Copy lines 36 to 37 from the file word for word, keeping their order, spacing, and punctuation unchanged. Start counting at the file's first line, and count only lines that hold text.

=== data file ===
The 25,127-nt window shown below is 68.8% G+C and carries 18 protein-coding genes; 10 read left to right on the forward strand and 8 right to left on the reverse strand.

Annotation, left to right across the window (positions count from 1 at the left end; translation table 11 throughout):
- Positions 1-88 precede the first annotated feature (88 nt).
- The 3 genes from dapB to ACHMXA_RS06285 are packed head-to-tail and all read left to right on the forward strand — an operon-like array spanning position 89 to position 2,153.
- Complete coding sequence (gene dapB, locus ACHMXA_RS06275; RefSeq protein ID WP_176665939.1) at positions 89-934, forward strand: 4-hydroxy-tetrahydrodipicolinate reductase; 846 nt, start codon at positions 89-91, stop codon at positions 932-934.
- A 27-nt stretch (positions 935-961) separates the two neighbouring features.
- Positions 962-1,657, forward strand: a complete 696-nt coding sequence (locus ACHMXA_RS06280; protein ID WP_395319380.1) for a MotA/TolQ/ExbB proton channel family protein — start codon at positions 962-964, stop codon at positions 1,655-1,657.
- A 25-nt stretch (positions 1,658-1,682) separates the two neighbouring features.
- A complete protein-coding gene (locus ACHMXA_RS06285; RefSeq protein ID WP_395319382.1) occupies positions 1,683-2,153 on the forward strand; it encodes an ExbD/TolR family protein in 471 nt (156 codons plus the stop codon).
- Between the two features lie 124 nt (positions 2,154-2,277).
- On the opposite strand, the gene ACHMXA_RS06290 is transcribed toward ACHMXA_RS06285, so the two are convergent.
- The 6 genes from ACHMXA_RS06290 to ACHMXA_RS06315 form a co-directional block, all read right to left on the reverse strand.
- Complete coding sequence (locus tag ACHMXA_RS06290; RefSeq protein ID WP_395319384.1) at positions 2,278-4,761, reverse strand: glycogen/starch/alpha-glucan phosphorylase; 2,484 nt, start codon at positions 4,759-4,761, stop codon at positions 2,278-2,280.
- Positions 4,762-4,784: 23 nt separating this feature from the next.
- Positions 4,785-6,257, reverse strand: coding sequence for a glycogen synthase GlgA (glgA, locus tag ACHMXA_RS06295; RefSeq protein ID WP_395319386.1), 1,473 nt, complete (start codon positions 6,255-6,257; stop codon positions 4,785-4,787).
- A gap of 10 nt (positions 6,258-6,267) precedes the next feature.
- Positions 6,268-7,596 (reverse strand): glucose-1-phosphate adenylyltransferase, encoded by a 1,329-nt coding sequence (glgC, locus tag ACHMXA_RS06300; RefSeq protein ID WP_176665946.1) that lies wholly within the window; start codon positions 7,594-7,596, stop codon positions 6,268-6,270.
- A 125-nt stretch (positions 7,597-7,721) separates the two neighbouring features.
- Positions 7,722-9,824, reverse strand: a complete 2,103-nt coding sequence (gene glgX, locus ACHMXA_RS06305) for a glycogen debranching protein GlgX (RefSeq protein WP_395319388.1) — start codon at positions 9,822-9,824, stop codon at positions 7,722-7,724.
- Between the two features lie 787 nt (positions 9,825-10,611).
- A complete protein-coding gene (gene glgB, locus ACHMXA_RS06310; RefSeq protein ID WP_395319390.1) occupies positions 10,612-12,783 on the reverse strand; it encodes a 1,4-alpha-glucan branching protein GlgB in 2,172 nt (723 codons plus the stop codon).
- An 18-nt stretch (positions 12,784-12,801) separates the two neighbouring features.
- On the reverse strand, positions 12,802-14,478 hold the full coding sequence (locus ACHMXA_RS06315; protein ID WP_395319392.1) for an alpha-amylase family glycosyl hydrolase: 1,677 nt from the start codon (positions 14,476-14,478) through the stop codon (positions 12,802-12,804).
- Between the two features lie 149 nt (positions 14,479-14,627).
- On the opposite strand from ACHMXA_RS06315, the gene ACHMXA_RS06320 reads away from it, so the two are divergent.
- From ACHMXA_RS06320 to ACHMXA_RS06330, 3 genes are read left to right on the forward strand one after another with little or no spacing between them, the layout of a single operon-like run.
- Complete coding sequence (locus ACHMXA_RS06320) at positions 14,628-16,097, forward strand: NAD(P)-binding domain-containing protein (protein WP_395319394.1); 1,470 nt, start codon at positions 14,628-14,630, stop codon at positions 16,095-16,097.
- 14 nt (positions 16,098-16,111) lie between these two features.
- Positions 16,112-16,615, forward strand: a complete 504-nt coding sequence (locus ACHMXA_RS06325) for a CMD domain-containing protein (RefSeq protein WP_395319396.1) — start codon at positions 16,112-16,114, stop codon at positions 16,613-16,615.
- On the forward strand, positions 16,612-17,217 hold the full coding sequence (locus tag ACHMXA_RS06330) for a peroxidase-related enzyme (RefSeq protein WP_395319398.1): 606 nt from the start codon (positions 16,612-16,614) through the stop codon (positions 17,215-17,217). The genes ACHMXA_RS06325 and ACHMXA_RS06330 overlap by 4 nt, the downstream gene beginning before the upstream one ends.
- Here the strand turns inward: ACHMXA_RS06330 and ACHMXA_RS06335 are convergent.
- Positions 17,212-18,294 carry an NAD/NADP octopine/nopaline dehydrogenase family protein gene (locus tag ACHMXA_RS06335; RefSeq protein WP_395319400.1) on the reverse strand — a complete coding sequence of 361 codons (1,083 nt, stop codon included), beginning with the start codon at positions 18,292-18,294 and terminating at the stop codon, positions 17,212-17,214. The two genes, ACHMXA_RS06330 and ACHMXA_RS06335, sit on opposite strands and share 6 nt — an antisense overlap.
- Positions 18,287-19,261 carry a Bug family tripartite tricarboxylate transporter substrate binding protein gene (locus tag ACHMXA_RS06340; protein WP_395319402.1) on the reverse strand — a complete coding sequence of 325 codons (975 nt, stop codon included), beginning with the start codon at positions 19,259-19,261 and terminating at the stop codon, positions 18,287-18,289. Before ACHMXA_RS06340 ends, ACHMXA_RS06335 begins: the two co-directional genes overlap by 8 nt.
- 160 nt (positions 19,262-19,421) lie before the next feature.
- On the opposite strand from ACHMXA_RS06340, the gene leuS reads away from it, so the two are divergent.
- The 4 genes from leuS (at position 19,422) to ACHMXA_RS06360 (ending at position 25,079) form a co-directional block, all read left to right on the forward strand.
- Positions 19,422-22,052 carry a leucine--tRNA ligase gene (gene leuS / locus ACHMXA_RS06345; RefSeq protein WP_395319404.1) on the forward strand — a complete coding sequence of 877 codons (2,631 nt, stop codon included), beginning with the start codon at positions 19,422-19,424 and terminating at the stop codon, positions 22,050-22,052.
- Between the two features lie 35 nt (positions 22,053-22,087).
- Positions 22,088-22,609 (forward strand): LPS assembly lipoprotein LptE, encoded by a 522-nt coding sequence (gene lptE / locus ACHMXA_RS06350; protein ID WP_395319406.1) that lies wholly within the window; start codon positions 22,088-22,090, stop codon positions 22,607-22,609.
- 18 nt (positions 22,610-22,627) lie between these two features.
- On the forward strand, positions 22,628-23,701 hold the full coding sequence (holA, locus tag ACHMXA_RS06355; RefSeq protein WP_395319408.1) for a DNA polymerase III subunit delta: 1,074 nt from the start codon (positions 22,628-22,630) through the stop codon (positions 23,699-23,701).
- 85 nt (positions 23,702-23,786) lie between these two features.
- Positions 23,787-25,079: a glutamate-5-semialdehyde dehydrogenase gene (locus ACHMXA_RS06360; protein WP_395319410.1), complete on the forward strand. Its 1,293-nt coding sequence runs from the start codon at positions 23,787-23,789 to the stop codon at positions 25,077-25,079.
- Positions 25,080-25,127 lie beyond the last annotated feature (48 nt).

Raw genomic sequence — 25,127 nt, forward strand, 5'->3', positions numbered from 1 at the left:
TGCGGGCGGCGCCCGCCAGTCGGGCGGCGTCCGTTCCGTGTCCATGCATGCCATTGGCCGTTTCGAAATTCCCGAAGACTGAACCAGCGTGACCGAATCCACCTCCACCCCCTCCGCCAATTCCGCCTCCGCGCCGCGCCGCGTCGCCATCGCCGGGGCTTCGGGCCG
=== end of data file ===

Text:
- The 4 genes from leuS (at position 19,422) to ACHMXA_RS06360 (ending at position 25,079) form a co-directional block, all read left to right on the forward strand.
- Positions 19,422-22,052 carry a leucine--tRNA ligase gene (gene leuS / locus ACHMXA_RS06345; RefSeq protein WP_395319404.1) on the forward strand — a complete coding sequence of 877 codons (2,631 nt, stop codon included), beginning with the start codon at positions 19,422-19,424 and terminating at the stop codon, positions 22,050-22,052.